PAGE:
Swedish teen activist mocked as 'puppet of Western politicians' for targeting China on climate issue


Thunberg Photo: VCG

BEIJING, May 9, Global Times - Swedish climate activist Greta Thunberg found herself in hot water on Chinese social media as she was mocked by netizens as being a "double-standard, selective environmentalist" and "puppet of Western politicians" after she targeted China on its annual emissions but made no comments on Japan's decision to dump nuclear-contaminated water.

On May 6 and 7 local time, many Western media outlets - including the BBC, CNN and CNBC - hyped China's impact on the climate, citing data from the Rhodium Group, a research provider, which claimed that China's annual emissions surpass those of all developed nations combined.

Thunberg, the Swedish teenager who skipped school for so-called climate protests and is portrayed as an environmentalist in the West, retweeted the report by CNN, blaming the climate crisis on China.

"Yes, China is still categorized as a developing nation by WTO, they manufacture a lot of our products and so on. But that's of course no excuse for ruining future and present living conditions. We can't solve the climate crisis unless China drastically changes course," she tweeted.

Thunberg's comment soon faced a huge backlash on Chinese social media as floods of netizens criticized her "hypocrisy," and claimed she was a "double-standard" and "selective environmental activist." Many also said she is a "puppet" of Western politicians.

The related topic had been viewed about 6.4 million times on China's Twitter-like social media platform Sina Weibo as of press time.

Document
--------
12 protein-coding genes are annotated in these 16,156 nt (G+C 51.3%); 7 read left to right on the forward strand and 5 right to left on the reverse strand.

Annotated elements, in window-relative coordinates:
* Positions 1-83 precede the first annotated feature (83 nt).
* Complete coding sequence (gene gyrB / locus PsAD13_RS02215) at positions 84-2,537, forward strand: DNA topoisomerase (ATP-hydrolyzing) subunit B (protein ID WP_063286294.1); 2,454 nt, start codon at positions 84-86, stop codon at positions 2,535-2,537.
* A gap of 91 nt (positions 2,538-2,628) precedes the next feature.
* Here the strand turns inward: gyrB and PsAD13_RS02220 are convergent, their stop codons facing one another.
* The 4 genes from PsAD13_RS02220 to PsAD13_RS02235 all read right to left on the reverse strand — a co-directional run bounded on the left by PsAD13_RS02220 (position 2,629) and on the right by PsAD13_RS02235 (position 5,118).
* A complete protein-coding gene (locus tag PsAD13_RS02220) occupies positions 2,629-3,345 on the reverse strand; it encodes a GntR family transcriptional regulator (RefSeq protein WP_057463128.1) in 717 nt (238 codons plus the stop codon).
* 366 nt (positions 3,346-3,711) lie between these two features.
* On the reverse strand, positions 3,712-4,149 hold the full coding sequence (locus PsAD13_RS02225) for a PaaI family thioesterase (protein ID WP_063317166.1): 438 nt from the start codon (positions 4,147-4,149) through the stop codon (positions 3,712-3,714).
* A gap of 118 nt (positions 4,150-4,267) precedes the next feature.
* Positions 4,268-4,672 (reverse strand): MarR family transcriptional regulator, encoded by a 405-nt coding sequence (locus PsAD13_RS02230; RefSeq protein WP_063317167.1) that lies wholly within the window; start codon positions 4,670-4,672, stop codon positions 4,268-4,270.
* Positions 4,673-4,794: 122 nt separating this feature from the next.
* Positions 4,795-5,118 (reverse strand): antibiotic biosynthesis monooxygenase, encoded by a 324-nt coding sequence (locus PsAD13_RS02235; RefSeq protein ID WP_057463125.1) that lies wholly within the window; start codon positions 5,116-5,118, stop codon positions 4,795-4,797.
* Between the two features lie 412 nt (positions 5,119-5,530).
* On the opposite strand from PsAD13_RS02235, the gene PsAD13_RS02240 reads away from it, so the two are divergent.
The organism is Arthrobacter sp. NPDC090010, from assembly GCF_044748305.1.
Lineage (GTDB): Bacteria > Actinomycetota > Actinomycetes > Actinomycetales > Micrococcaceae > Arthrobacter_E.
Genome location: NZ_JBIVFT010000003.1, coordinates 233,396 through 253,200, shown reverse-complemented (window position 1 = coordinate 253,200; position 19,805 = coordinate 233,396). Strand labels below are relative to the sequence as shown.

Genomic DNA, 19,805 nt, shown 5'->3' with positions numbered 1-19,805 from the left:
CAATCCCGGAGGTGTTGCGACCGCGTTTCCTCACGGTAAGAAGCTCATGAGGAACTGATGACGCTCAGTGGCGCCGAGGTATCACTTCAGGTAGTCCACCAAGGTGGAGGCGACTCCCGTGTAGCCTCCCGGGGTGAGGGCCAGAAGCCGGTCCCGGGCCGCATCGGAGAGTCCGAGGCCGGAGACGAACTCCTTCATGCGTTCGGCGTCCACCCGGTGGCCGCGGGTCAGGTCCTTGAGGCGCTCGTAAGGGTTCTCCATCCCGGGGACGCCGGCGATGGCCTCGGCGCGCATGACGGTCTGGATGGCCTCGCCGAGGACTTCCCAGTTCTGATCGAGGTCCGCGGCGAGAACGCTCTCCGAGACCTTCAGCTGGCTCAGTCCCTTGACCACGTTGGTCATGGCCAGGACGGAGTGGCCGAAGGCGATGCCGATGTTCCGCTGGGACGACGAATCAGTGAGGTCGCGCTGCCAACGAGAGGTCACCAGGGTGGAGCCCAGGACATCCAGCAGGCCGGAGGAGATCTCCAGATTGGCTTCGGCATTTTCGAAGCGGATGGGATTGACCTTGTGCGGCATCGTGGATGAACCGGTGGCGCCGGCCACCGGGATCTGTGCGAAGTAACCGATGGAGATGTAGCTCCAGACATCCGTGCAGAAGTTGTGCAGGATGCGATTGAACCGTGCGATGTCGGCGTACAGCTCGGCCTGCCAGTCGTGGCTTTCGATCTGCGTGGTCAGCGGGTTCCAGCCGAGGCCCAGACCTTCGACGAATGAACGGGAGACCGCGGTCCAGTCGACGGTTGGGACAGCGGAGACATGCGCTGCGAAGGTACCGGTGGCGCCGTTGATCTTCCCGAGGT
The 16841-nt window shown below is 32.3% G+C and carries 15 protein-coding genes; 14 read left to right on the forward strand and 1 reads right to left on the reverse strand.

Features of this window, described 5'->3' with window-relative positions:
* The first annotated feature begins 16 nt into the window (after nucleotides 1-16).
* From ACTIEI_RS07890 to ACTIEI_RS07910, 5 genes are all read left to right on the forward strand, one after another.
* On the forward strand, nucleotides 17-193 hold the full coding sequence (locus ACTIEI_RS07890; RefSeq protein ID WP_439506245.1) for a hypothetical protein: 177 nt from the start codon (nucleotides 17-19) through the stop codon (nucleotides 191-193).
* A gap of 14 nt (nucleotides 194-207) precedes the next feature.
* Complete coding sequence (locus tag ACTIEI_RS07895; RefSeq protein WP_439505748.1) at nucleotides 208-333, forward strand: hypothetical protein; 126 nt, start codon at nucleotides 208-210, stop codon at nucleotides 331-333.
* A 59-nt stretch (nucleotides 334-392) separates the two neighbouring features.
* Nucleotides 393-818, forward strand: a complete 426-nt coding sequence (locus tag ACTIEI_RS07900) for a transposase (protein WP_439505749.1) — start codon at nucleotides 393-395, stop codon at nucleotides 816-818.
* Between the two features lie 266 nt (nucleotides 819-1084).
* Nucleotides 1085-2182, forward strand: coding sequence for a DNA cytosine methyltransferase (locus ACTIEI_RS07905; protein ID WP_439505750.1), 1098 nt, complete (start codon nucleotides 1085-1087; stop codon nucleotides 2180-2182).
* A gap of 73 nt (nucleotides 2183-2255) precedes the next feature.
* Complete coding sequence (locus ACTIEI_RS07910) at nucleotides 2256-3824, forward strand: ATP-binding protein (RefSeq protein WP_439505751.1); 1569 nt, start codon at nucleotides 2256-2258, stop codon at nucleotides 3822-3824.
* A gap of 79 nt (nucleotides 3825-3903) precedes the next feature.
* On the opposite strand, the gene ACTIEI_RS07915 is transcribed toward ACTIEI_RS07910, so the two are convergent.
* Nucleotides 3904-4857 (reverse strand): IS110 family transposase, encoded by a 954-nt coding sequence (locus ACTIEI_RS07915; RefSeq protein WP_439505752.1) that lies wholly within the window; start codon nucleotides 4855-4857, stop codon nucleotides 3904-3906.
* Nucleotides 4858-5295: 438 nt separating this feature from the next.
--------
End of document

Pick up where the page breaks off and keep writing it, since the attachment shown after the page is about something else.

Famous Chinese cartoonist Wuheqilin commented on Weibo on Sunday, pointing out that so-called global environmental protection organizations and individuals, which turned a blind eye to Japan's decision to dump nuclear wastewater while accusing China over environmental issues, merely served as "political tools" targeting China. "Just take it as a fart."

After Japan decided to dump Fukushima wastewater into the sea on April 13, Thunberg only retweeted the decision without any comment, like most Western media, in contrast with her public image of being very sharp-tongued on environmental protection issues.

However, after Western media outlets hyped China's annual emissions, Thunberg immediately reacted, saying that China needs to change.

It is an old trick for the Western media and activists to point fingers at China on climate and environmental issues, said an observer online. Unexpectedly, even in 2021, the media outlets are still "only judging the total quantity of emissions, not talking about the per capita" figures, the observer pointed out.

Per capita emissions in China have remained considerably lower than those in the developed world, according to the new report from the Rhodium Group.

Many netizens cited Ding Zhongli, a vice chairman of the Standing Committee of China's National People's Congress and former vice president of the Chinese Academy of Sciences, who said years ago that "I want to ask: Are Chinese humans? That's a fundamental question," noting that "I see the right to emit as a right to development, which is a basic human right." Ding added that there should be a roughly equal amount of emissions per capita, which is fair.

Netizens said Ding's remarks are still enlightening.

A netizen criticized Thunberg, saying that "The teenager does not study hard to improve her cognitive level and personal quality but engages in meaningless political activities. She is completely ruined."

"The West has been high on creating 'public opinion leaders' like Thunberg who don't know much and are easy to control, and such people have a much better image in Western society than politicians," said another netizen, adding that "opinion leaders" always turned out to be jokes.

Global Times

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